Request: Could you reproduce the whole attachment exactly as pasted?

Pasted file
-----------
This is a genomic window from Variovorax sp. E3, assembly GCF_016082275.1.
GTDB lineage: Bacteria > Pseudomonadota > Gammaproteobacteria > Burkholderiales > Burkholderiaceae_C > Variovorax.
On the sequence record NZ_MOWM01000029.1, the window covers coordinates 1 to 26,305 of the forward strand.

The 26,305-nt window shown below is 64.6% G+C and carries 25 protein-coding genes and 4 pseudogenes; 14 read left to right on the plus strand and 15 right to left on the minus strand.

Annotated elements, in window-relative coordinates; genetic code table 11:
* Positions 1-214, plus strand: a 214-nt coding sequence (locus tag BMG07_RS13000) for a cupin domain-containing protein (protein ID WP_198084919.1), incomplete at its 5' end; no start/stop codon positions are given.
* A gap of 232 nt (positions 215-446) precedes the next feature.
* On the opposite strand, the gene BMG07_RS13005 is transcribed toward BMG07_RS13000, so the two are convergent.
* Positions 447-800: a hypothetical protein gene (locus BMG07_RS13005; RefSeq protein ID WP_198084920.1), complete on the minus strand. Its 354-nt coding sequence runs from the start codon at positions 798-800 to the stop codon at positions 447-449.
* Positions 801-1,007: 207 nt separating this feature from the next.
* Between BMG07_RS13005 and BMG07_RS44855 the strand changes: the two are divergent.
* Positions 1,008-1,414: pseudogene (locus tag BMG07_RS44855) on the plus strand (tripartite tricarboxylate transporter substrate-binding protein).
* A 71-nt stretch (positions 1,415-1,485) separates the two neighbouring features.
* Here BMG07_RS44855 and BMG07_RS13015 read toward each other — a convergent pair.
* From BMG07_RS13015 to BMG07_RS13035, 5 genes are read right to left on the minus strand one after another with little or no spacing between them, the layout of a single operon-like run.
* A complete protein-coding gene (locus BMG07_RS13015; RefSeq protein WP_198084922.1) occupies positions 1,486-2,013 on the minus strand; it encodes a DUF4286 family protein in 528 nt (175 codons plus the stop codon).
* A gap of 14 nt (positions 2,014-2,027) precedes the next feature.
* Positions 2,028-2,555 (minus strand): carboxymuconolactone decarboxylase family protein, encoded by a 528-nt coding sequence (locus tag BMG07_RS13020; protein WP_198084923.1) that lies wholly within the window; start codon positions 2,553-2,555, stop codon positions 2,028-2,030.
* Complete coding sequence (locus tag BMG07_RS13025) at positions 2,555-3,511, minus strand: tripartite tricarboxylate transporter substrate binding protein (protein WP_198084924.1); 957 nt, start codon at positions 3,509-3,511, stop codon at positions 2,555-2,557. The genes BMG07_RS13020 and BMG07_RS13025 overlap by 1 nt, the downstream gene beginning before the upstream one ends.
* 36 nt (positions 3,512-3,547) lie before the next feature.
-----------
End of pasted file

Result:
This is a genomic window from Variovorax sp. E3, assembly GCF_016082275.1.
GTDB lineage: Bacteria > Pseudomonadota > Gammaproteobacteria > Burkholderiales > Burkholderiaceae_C > Variovorax.
On the sequence record NZ_MOWM01000029.1, the window covers coordinates 1 to 26,305 of the forward strand.

The 26,305-nt window shown below is 64.6% G+C and carries 25 protein-coding genes and 4 pseudogenes; 14 read left to right on the plus strand and 15 right to left on the minus strand.

Annotated elements, in window-relative coordinates; genetic code table 11:
* Positions 1-214, plus strand: a 214-nt coding sequence (locus tag BMG07_RS13000) for a cupin domain-containing protein (protein ID WP_198084919.1), incomplete at its 5' end; no start/stop codon positions are given.
* A gap of 232 nt (positions 215-446) precedes the next feature.
* On the opposite strand, the gene BMG07_RS13005 is transcribed toward BMG07_RS13000, so the two are convergent.
* Positions 447-800: a hypothetical protein gene (locus BMG07_RS13005; RefSeq protein ID WP_198084920.1), complete on the minus strand. Its 354-nt coding sequence runs from the start codon at positions 798-800 to the stop codon at positions 447-449.
* Positions 801-1,007: 207 nt separating this feature from the next.
* Between BMG07_RS13005 and BMG07_RS44855 the strand changes: the two are divergent.
* Positions 1,008-1,414: pseudogene (locus tag BMG07_RS44855) on the plus strand (tripartite tricarboxylate transporter substrate-binding protein).
* A 71-nt stretch (positions 1,415-1,485) separates the two neighbouring features.
* Here BMG07_RS44855 and BMG07_RS13015 read toward each other — a convergent pair.
* From BMG07_RS13015 to BMG07_RS13035, 5 genes are read right to left on the minus strand one after another with little or no spacing between them, the layout of a single operon-like run.
* A complete protein-coding gene (locus BMG07_RS13015; RefSeq protein WP_198084922.1) occupies positions 1,486-2,013 on the minus strand; it encodes a DUF4286 family protein in 528 nt (175 codons plus the stop codon).
* A gap of 14 nt (positions 2,014-2,027) precedes the next feature.
* Positions 2,028-2,555 (minus strand): carboxymuconolactone decarboxylase family protein, encoded by a 528-nt coding sequence (locus tag BMG07_RS13020; protein WP_198084923.1) that lies wholly within the window; start codon positions 2,553-2,555, stop codon positions 2,028-2,030.
* Complete coding sequence (locus tag BMG07_RS13025) at positions 2,555-3,511, minus strand: tripartite tricarboxylate transporter substrate binding protein (protein WP_198084924.1); 957 nt, start codon at positions 3,509-3,511, stop codon at positions 2,555-2,557. The genes BMG07_RS13020 and BMG07_RS13025 overlap by 1 nt, the downstream gene beginning before the upstream one ends.
* 36 nt (positions 3,512-3,547) lie before the next feature.